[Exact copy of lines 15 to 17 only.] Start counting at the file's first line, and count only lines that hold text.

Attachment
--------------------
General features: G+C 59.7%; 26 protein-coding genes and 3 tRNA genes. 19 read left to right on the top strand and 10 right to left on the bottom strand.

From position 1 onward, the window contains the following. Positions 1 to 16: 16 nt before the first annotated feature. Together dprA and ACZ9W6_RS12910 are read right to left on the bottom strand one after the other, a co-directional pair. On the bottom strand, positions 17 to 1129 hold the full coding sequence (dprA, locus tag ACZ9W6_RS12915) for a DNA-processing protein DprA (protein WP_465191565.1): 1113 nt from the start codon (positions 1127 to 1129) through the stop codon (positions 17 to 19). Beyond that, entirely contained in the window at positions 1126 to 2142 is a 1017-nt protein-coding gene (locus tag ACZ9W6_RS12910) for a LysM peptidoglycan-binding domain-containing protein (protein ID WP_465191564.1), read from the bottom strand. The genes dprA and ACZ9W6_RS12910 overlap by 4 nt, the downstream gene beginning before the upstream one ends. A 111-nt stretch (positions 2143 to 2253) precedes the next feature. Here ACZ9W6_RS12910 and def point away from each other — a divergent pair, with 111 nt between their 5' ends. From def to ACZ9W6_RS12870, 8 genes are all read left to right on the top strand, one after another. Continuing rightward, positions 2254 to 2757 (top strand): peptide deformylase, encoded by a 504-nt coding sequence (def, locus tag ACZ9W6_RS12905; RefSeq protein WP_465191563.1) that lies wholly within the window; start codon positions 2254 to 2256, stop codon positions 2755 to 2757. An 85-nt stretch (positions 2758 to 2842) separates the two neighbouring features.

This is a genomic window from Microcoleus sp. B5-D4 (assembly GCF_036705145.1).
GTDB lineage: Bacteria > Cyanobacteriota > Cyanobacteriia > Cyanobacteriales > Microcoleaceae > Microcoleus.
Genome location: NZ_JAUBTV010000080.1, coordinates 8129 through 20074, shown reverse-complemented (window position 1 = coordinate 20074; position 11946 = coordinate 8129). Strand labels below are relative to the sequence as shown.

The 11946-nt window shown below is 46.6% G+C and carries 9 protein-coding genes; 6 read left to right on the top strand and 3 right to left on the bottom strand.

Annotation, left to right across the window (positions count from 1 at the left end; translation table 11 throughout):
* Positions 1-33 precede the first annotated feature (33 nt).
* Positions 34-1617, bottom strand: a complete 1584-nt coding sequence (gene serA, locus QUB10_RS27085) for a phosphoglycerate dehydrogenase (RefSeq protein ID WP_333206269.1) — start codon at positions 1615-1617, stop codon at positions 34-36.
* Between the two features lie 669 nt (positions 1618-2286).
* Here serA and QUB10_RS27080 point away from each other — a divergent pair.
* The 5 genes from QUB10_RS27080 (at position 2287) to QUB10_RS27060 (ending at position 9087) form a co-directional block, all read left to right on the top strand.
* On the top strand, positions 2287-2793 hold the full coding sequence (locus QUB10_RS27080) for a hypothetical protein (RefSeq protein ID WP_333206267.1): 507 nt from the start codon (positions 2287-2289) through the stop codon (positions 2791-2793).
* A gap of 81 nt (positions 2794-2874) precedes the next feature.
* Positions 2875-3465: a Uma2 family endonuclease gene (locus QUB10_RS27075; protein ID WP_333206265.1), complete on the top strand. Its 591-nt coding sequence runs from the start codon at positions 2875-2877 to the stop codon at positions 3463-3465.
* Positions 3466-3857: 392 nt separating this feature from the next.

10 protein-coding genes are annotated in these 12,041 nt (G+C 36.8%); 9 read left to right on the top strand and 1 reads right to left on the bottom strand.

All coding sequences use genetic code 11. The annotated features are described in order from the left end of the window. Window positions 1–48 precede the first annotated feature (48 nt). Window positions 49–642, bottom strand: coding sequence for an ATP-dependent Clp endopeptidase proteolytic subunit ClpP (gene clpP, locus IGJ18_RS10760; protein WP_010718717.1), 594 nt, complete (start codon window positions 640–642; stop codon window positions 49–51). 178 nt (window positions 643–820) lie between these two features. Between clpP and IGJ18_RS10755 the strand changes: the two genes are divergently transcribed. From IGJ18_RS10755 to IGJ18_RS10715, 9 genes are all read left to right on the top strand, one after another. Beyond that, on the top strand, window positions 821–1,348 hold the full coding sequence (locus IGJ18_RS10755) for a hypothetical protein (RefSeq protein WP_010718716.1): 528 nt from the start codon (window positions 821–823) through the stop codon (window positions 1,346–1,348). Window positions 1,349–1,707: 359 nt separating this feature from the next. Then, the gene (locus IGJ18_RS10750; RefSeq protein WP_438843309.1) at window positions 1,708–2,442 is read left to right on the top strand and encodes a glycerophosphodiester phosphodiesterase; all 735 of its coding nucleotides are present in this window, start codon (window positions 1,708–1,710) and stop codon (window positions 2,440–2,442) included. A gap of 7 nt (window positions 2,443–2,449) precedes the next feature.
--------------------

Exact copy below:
* Positions 2875-3465: a Uma2 family endonuclease gene (locus QUB10_RS27075; protein ID WP_333206265.1), complete on the top strand. Its 591-nt coding sequence runs from the start codon at positions 2875-2877 to the stop codon at positions 3463-3465.
* Positions 3466-3857: 392 nt separating this feature from the next.

10 protein-coding genes are annotated in these 12,041 nt (G+C 36.8%); 9 read left to right on the top strand and 1 reads right to left on the bottom strand.